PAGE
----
Study Conservation issues and learn how to manage natural environments

Develop a foundation for managing conservation of different environments. It reviews basic ecology and environmental problems such as pollution and land degradation before considering varying aspects of conservation.

People are more environmentally aware than ever before in human history. We understand our environment better (both man made and natural), but the environment is also more degraded, and being exploited at a faster rate than ever before.

Most people agree that the environment needs to be conserved and managed better; but that intention is very often at odds with the economic desire to exploit natural resources.

A lot of people do work in environmental management; but these jobs are clearly not making the impact upon environmental conservation and restoration that we might hope for.

This course provides a foundation for working at jobs that probably have not yet been conceived, but because of the current state of the environment; this is a highly probable area of employment growth.

 Something needs to change!

  • We may need more people working on environmental management 
  • We may need to a greater understanding of environmental management
  •  Those who manage the environment may need to manage it differently, if current strategies are not working. 

It is likely that environmental awareness will continue to increase and environmental degradation will also continue increasing; until finally we reach a point at which the need to change becomes greater than the need to exploit. As we approach that point, the way we manage the environment is likely to keep changing, and the quantity and nature of jobs available in this industry will increase and change.


There are 8 lessons as follows:

1. An Introduction To Ecology

  • Spaceship Earth
  • Conservation; Use of Resources, ecological value, economic value, genetic diversity
  • Overkill
  • Urbanisation
  • Basic Ecology
  • The Ecosystem
  • Constituents for the Ecosystem
  • Ecological Concepts
  • The Web of Life; climate, producers, consumers, decomposers
  • The Food Web
  • Habitat and Niche
  • Humans in the Environment
  • Energy Flow
  • Imbalances
  • The Greenhouse Effect and Global Warming
  • Climate Change
  • El Nino
  • International Efforts to Counter Climate Change; IPCC, UNFCC, Kyoto Protocol, Copenhagen Summit, Worldwatch Institute, etc
  • Terminology

2. A Perspective On Environmental Problems

  • History of Conservation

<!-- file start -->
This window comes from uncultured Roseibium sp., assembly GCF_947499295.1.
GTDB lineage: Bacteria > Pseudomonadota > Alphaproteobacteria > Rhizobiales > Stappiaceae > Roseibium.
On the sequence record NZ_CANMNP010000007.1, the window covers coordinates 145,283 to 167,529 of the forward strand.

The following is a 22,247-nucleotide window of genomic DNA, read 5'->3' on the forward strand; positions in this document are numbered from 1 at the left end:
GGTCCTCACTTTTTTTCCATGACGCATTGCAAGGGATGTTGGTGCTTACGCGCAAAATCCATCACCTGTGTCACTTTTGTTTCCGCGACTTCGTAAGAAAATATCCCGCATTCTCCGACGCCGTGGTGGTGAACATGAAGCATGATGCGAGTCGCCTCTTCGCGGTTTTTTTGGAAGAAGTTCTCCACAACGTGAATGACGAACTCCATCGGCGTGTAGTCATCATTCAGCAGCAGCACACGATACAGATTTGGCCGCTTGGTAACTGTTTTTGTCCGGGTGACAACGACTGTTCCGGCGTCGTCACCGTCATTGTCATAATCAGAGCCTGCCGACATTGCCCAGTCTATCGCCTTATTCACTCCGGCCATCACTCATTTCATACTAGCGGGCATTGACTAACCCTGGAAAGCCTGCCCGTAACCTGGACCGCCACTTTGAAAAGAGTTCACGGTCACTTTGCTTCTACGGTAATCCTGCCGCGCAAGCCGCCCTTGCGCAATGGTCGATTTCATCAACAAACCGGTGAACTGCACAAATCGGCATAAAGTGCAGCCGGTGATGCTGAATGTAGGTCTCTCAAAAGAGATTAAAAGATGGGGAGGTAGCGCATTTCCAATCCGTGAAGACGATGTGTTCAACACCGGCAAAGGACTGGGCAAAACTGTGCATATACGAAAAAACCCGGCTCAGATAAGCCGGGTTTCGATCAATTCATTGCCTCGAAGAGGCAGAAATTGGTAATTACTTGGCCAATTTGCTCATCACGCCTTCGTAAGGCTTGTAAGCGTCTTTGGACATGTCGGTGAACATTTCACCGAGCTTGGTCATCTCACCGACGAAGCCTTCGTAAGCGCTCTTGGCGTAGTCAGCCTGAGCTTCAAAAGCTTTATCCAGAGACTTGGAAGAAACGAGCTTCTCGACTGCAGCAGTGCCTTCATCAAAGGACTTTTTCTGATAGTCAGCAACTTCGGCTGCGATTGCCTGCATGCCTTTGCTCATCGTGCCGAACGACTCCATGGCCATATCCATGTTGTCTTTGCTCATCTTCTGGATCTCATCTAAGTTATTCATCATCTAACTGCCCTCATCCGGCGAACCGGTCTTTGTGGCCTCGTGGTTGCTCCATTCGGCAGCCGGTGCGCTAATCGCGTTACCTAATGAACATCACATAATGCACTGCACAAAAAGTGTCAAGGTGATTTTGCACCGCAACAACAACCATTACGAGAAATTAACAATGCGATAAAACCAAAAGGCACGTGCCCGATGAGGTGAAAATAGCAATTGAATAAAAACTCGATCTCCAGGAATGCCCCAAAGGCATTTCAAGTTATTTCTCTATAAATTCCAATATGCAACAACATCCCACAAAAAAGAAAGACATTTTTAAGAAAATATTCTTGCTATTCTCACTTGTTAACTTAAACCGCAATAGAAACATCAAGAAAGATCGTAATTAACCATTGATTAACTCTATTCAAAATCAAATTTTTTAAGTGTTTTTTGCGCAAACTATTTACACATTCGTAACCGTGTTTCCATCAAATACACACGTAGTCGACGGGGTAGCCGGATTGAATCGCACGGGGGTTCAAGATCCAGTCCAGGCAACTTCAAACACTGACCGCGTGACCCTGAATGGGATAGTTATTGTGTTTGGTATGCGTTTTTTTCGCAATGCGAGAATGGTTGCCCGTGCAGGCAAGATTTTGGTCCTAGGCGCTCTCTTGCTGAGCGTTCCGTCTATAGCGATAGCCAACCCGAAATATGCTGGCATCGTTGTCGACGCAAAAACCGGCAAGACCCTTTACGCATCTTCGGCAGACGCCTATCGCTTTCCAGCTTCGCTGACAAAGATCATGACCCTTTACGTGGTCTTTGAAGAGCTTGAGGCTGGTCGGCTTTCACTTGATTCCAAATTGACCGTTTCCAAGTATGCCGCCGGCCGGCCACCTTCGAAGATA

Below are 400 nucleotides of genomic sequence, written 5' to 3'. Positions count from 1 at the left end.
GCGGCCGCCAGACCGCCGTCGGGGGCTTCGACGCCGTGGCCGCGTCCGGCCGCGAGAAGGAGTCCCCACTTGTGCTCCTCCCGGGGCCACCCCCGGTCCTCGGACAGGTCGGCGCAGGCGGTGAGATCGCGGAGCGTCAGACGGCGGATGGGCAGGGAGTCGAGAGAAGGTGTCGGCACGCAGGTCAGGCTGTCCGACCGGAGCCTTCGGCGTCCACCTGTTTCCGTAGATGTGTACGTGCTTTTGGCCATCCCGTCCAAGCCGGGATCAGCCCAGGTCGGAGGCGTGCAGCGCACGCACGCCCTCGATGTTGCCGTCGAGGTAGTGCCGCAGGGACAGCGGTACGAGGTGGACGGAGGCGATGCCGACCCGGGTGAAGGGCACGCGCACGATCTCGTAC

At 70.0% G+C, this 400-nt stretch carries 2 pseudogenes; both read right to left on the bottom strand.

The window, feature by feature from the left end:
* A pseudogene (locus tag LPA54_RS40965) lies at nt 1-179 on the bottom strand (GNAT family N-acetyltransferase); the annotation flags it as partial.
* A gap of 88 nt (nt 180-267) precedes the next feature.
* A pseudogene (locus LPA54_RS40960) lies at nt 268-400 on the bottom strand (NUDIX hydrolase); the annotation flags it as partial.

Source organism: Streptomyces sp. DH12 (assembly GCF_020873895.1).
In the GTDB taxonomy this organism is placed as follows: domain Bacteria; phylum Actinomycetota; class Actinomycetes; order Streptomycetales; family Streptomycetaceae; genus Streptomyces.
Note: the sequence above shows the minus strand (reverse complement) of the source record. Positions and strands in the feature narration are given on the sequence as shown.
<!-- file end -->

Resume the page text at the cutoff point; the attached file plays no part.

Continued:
• Natural Resources; Renewable, Non Renewable
  • Goals of Conservation
  • History from Industrial Revolution to WWII
  • WW2 and Post War Period
  • International Conservation
  • Deforestation
  • Loss of Agricultural Land
  • Loss of Biodiversity
  • Endangered Water Supplies
  • Exhaustion of Non Renewable Resources
  • Political and Economic Issues of Conservation
  • Environmental Damage in Free Economies
  • Pollution in Planned Economies
  • Supply of Resources
  • Limits to Growth

3. Pollution and Industry Effects On The Environment

  • Nature and Scope of Pollution
  • Industrial Pollution
  • Types of Pollutants
  • Effects of Pollution
  • Nuclear Pollution
  • Sick Building Syndrome
  • Asbestos Fibre
  • Urbanisation
  • Energy Alternatives
  • Deforestation
  • Nuclear Energy, Hydro Power, Solar Energy, Wind, Waste Power

4. Water and Soil

  • Introduction
  • Dams
  • River Catchments
  • Wetlands
  • Water Pollution
  • Recycling
  • Desalination
  • Water Environments
  • The Hydrological Cycle; Infiltration, Rainfall, Evaporation, Effective Rainfall, etc
  • Water and Plant Growth
  • Keeping Water Clean
  • Sewerage Treatment
  • Soil; pH, texture, structure
  • Land and Soil Degradation;
  • Loss of soil fertility
  • Erosion
  • Salinity
  • Soil compaction
  • Soil acidification
  • Build up of dangerous chemicals

5. Vegetation Conservation and Management

  • Value of Trees
  • Commercial Value of Trees
  • Rain forests
  • Forest Systems and Biomass
  • Forest Conservation
  • Trees and the Environment
  • Environmental consequences of Deforestation
  • Afforestation
  • Classification of Forests
  • Desertification
  • Acid Rain
  • Environmental Weeds
  • Strategies for Preservation of Native Grasslands

6. Animal Conservation & Management

  • The Human Animal
  • Urbanisation
  • Wildlife
  • Threatened Species
  • Invasive Species
  • Wildlife Management; approaches, preservation, conservation, goals
  • Wildlife Habitats
  • Water Management for Wildlife
  • Wildlife Surveys

7. Marine Conservation and Management

  • Estuaries
  • Fisheries; stock management, assessment, biomass, stock management methods
  • Conservation of Sandy Shores

8. The Future

  • Tourism and the Environment
  • Ecotourism
  • Ecologically Sustainable Development (ESD)
  • Framework for ESD

Each lesson culminates in an assignment which is submitted to the school, marked by the school's tutors and returned to you with any relevant suggestions, comments, and if necessary, extra reading.